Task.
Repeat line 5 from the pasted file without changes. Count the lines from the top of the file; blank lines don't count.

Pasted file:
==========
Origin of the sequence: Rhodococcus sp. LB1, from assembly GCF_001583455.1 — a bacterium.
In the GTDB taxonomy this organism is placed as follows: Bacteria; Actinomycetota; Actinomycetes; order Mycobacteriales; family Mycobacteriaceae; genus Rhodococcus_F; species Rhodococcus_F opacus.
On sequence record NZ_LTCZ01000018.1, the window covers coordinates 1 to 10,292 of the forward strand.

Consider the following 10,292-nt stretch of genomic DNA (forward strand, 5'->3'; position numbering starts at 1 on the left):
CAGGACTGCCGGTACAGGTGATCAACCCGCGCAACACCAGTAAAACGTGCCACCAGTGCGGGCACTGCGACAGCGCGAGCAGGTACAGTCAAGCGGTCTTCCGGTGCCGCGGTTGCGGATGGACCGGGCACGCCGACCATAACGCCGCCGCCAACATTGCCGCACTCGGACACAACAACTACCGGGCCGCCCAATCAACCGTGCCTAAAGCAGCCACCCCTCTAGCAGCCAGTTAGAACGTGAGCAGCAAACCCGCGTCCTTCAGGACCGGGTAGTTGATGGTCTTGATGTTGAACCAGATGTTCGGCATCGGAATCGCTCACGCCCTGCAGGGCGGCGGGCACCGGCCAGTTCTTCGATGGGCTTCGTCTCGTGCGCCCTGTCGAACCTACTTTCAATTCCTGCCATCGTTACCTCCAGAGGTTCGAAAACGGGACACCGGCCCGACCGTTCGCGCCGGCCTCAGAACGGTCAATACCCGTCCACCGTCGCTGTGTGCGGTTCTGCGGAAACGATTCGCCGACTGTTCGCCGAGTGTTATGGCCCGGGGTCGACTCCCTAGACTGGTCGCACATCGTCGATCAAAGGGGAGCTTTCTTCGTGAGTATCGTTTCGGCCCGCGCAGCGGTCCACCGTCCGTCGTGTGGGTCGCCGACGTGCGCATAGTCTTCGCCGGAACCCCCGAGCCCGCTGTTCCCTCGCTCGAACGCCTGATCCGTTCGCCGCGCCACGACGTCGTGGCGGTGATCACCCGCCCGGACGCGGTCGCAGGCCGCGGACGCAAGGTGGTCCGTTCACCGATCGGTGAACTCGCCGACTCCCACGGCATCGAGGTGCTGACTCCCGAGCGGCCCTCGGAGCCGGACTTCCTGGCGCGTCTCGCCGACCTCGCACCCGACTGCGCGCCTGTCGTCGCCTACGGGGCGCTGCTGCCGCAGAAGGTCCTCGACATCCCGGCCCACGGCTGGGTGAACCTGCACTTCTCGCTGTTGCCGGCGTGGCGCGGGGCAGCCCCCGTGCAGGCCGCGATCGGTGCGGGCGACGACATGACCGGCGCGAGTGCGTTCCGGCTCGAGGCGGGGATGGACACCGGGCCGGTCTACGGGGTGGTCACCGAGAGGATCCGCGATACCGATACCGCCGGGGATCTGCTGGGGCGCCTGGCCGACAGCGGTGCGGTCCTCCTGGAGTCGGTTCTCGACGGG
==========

CAGGACTGCCGGTACAGGTGATCAACCCGCGCAACACCAGTAAAACGTGCCACCAGTGCGGGCACTGCGACAGCGCGAGCAGGTACAGTCAAGCGGTCTTCCGGTGCCGCGGTTGCGGATGGACCGGGCACGCCGACCATAACGCCGCCGCCAACATTGCCGCACTCGGACACAACAACTACCGGGCCGCCCAATCAACCGTGCCTAAAGCAGCCACCCCTCTAGCAGCCAGTTAGAACGTGAGCAGCAAACCCGCGTCCTTCAGGACCGGGTAGTTGATGGTCTTGATGTTGAACCAGATGTTCGGCATCGGAATCGCTCACGCCCTGCAGGGCGGCGGGCACCGGCCAGTTCTTCGATGGGCTTCGTCTCGTGCGCCCTGTCGAACCTACTTTCAATTCCTGCCATCGTTACCTCCAGAGGTTCGAAAACGGGACACCGGCCCGACCGTTCGCGCCGGCCTCAGAACGGTCAATACCCGTCCACCGTCGCTGTGTGCGGTTCTGCGGAAACGATTCGCCGACTGTTCGCCGAGTGTTATGGCCCGGGGTCGACTCCCTAGACTGGTCGCACATCGTCGATCAAAGGGGAGCTTTCTTCGTGAGTATCGTTTCGGCCCGCGCAGCGGTCCACCGTCCGTCGTGTGGGTCGCCGACGTGCGCATAGTCTTCGCCGGAACCCCCGAGCCCGCTGTTCCCTCGCTCGAACGCCTGATCCGTTCGCCGCGCCACGACGTCGTGGCGGTGATCACCCGCCCGGACGCGGTCGCAGGCCGCGGACGCAAGGTGGTCCGTTCACCGATCGGTGAACTCGCCGACTCCCACGGCATCGAGGTGCTGACTCCCGAGCGGCCCTCGGAGCCGGACTTCCTGGCGCGTCTCGCCGACCTCGCACCCGACTGCGCGCCTGTCGTCGCCTACGGGGCGCTGCTGCCGCAGAAGGTCCTCGACATCCCGGCCCACGGCTGGGTGAACCTGCACTTCTCGCTGTTGCCGGCGTGGCGCGGGGCAGCCCCCGTGCAGGCCGCGATCGGTGCGGGCGACGACATGACCGGCGCGAGTGCGTTCCGGCTCGAGGCGGGGATGGACACCGGGCCGGTCTACGGGGTGGTCACCGAGAGGATCCGCGATACCGATACCGCCGGGGATCTGCTGGGGCGCCTGGCCGACAGCGGTGCGGTCCTCCTGGAGTCGGTTCTCGACGGG